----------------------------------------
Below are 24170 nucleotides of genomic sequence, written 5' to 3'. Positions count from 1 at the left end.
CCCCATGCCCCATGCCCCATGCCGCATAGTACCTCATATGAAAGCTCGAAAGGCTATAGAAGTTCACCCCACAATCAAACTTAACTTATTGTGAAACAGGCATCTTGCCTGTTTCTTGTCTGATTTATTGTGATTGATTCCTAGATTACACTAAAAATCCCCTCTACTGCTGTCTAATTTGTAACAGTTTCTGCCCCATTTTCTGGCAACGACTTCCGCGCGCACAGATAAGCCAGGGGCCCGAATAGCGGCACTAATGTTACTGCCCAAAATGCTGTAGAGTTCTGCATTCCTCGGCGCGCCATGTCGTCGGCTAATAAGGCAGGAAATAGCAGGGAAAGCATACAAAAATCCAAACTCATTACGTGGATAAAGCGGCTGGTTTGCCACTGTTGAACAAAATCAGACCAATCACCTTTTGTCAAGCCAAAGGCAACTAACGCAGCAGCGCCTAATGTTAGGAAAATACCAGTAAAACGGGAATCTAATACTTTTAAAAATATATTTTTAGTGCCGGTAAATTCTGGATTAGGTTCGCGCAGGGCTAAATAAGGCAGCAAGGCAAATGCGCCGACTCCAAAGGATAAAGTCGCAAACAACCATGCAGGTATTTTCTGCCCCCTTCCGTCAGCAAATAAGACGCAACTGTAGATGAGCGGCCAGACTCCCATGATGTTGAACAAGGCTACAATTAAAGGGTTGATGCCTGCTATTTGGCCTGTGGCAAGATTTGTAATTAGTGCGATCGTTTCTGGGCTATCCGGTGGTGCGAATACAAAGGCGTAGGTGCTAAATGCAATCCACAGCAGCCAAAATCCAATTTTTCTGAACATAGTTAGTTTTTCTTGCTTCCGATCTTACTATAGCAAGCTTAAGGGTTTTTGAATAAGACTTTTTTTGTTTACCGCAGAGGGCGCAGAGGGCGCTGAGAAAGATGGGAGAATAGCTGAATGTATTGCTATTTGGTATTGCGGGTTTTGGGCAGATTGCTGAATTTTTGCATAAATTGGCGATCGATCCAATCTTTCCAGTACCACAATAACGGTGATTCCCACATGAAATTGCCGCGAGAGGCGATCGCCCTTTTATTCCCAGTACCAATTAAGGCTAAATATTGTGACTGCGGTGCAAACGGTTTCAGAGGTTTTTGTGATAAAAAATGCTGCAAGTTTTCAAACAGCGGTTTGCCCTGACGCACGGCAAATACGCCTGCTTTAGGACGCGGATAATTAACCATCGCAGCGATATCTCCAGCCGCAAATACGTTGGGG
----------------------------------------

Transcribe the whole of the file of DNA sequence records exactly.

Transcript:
Below are 24170 nucleotides of genomic sequence, written 5' to 3'. Positions count from 1 at the left end.
CCCCATGCCCCATGCCCCATGCCGCATAGTACCTCATATGAAAGCTCGAAAGGCTATAGAAGTTCACCCCACAATCAAACTTAACTTATTGTGAAACAGGCATCTTGCCTGTTTCTTGTCTGATTTATTGTGATTGATTCCTAGATTACACTAAAAATCCCCTCTACTGCTGTCTAATTTGTAACAGTTTCTGCCCCATTTTCTGGCAACGACTTCCGCGCGCACAGATAAGCCAGGGGCCCGAATAGCGGCACTAATGTTACTGCCCAAAATGCTGTAGAGTTCTGCATTCCTCGGCGCGCCATGTCGTCGGCTAATAAGGCAGGAAATAGCAGGGAAAGCATACAAAAATCCAAACTCATTACGTGGATAAAGCGGCTGGTTTGCCACTGTTGAACAAAATCAGACCAATCACCTTTTGTCAAGCCAAAGGCAACTAACGCAGCAGCGCCTAATGTTAGGAAAATACCAGTAAAACGGGAATCTAATACTTTTAAAAATATATTTTTAGTGCCGGTAAATTCTGGATTAGGTTCGCGCAGGGCTAAATAAGGCAGCAAGGCAAATGCGCCGACTCCAAAGGATAAAGTCGCAAACAACCATGCAGGTATTTTCTGCCCCCTTCCGTCAGCAAATAAGACGCAACTGTAGATGAGCGGCCAGACTCCCATGATGTTGAACAAGGCTACAATTAAAGGGTTGATGCCTGCTATTTGGCCTGTGGCAAGATTTGTAATTAGTGCGATCGTTTCTGGGCTATCCGGTGGTGCGAATACAAAGGCGTAGGTGCTAAATGCAATCCACAGCAGCCAAAATCCAATTTTTCTGAACATAGTTAGTTTTTCTTGCTTCCGATCTTACTATAGCAAGCTTAAGGGTTTTTGAATAAGACTTTTTTTGTTTACCGCAGAGGGCGCAGAGGGCGCTGAGAAAGATGGGAGAATAGCTGAATGTATTGCTATTTGGTATTGCGGGTTTTGGGCAGATTGCTGAATTTTTGCATAAATTGGCGATCGATCCAATCTTTCCAGTACCACAATAACGGTGATTCCCACATGAAATTGCCGCGAGAGGCGATCGCCCTTTTATTCCCAGTACCAATTAAGGCTAAATATTGTGACTGCGGTGCAAACGGTTTCAGAGGTTTTTGTGATAAAAAATGCTGCAAGTTTTCAAACAGCGGTTTGCCCTGACGCACGGCAAATACGCCTGCTTTAGGACGCGGATAATTAACCATCGCAGCGATATCTCCAGCCGCAAATACGTTGGGG